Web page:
In our first week of having it the Xtracycle has been used on at least 4 journeys that would have otherwise required a car. While we may have only saved a few gallons of gas and a tiny amount of greenhouse gasses so far the benefits go well beyond this. I felt awesome yesterday when Beth took Finn to school on the Xtracycle, even though she had a fall after dropping him off she did not get hurt. She seems to fall of the bike only when it is stationary, which I guess is a good thing.
I have made runs to pick up groceries, Chinese Takeout, hardware store stuff and today who knows…
I have in recent years come up with a sort of hierarchy of travel theory which value ranks each type of travel;
It is simple really, if you can get to where you are going by bike, do it. Cycling is quite simply the best way on the planet to travel in terms of pure enjoyment, health and environmental impact. If you can’t take a bike the next best thing is a scooter or motorcycle, which can be every bit as fun as a bike and still has a relatively small environmental impact. Next on the list for me is public transport, and while I know some would argue that public transport should come before the motorcycle I feel that the enjoyment of a motorbike ride can be weighed against the lesser environmental impact of public transport to make the two things essentially equal on a “quality of life” scale. If I lived in a city with a train or light rail system and more traffic congestion I would almost certainly put public transport ahead of the motorcycle.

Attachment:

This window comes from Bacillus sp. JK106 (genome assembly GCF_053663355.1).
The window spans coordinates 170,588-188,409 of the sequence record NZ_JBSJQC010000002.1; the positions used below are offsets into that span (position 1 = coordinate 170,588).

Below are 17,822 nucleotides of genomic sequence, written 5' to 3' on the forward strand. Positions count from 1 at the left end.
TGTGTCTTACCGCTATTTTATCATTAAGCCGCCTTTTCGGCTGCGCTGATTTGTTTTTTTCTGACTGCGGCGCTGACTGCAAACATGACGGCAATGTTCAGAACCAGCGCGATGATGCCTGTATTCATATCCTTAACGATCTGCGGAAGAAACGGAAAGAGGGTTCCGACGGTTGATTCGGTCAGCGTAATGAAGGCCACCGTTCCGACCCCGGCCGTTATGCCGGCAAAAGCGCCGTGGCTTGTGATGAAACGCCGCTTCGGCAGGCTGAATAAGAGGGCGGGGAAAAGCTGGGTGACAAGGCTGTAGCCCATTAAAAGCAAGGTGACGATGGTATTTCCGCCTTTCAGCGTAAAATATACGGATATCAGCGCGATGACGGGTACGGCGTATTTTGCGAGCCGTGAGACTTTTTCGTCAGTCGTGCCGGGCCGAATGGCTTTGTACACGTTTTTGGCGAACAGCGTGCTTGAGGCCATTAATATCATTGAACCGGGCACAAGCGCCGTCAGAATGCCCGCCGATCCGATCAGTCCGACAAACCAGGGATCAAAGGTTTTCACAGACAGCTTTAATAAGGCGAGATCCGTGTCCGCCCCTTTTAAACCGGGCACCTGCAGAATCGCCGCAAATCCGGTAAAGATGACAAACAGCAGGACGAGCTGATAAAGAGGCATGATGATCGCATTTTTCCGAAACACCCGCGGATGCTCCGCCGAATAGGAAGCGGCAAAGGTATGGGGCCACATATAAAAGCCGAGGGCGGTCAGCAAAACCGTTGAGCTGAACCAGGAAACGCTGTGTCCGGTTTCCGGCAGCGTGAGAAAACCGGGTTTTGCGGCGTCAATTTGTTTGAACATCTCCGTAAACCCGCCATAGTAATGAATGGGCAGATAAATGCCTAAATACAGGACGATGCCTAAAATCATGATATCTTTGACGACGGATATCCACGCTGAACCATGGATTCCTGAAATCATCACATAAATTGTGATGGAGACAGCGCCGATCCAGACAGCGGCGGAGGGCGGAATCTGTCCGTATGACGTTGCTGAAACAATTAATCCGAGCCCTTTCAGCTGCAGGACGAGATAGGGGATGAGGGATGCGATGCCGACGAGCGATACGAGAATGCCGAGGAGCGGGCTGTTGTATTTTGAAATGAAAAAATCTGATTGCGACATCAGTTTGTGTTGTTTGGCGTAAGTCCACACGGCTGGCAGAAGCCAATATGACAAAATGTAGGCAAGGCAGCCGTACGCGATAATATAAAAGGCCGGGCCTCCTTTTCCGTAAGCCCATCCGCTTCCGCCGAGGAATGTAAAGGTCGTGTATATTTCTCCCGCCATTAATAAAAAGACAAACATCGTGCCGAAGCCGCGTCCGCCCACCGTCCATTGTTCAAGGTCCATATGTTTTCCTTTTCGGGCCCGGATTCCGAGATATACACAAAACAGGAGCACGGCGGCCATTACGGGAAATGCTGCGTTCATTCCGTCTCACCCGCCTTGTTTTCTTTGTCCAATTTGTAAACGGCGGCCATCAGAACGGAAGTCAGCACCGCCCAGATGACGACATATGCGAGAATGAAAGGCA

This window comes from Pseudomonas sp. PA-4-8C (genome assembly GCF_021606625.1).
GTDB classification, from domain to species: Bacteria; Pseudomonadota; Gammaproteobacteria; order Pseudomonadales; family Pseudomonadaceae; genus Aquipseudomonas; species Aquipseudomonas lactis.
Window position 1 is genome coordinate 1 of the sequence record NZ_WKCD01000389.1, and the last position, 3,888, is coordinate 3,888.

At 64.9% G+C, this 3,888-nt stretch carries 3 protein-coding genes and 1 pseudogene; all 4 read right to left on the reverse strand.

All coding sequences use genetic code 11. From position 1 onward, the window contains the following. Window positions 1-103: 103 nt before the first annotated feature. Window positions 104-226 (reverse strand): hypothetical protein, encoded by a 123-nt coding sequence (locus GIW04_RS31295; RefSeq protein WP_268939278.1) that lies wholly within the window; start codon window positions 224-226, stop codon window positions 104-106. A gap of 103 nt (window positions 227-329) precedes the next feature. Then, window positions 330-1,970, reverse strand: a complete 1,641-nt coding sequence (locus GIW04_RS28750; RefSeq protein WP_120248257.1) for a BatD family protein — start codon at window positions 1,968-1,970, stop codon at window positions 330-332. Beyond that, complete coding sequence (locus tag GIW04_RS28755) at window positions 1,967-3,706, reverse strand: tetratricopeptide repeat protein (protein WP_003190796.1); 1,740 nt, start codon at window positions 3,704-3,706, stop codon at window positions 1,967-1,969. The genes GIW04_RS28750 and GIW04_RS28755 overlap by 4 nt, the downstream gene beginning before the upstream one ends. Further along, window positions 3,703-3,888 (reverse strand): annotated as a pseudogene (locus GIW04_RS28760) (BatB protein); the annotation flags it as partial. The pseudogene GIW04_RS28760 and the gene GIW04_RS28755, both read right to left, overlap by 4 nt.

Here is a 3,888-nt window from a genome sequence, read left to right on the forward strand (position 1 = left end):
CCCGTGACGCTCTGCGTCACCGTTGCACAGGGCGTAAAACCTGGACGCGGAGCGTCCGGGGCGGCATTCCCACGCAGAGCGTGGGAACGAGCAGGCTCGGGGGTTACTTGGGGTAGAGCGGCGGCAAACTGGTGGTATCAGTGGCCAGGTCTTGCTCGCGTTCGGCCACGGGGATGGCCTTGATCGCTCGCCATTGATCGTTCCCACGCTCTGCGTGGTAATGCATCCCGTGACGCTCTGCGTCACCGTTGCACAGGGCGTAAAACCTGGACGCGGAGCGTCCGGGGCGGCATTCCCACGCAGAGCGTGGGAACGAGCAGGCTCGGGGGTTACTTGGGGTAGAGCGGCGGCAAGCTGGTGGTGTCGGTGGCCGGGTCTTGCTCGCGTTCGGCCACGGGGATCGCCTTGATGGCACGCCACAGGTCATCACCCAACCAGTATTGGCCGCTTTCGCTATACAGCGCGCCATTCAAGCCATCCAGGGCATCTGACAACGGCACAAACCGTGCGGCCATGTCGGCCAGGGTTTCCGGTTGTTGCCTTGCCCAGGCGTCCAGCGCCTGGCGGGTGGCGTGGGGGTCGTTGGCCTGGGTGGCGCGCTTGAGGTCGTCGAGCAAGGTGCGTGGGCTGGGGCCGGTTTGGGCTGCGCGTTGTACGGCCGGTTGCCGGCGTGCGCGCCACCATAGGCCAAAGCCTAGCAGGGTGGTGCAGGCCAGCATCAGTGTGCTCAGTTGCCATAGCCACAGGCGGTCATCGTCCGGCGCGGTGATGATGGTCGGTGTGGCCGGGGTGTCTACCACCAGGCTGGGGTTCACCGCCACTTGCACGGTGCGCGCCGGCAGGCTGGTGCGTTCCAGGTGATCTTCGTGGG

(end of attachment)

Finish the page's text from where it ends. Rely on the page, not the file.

Next up is the small car. Small cars are not only cheaper and more efficient but they are generally more fun to drive as well. I don’t rank hybrid cars on the same level as small cars at all because the supposed environmental benefits of hybrids are mostly marketing BS and until I can afford a Porsche 918 Spyder the word hybrid just makes me think “soulless transportation appliance“. Driving one of these every day would destroy my soul.
Next up is a Truck or SUV, preferably a classic one. Yes the emissions are worse but one fundamental thing that the Honda driving masses don’t generally understand about cars is that the environmental impact of manufacturing a vehicle is as significant as driving it. With the exception of towing and hauling stuff I try to leave the big SUV at home, but replacing it with a smaller car is not the most financially or environmentally solution.. If you are considering replacing your car with a more environmentally friendly one stop and do some homework first, in most cases the best thing to do for the environment is to keep your old car on the road as long as possible and try to drive less.
The world needs cool classic cars saved and restored far more than it needs crappy road warts that are destined for the scrap heap.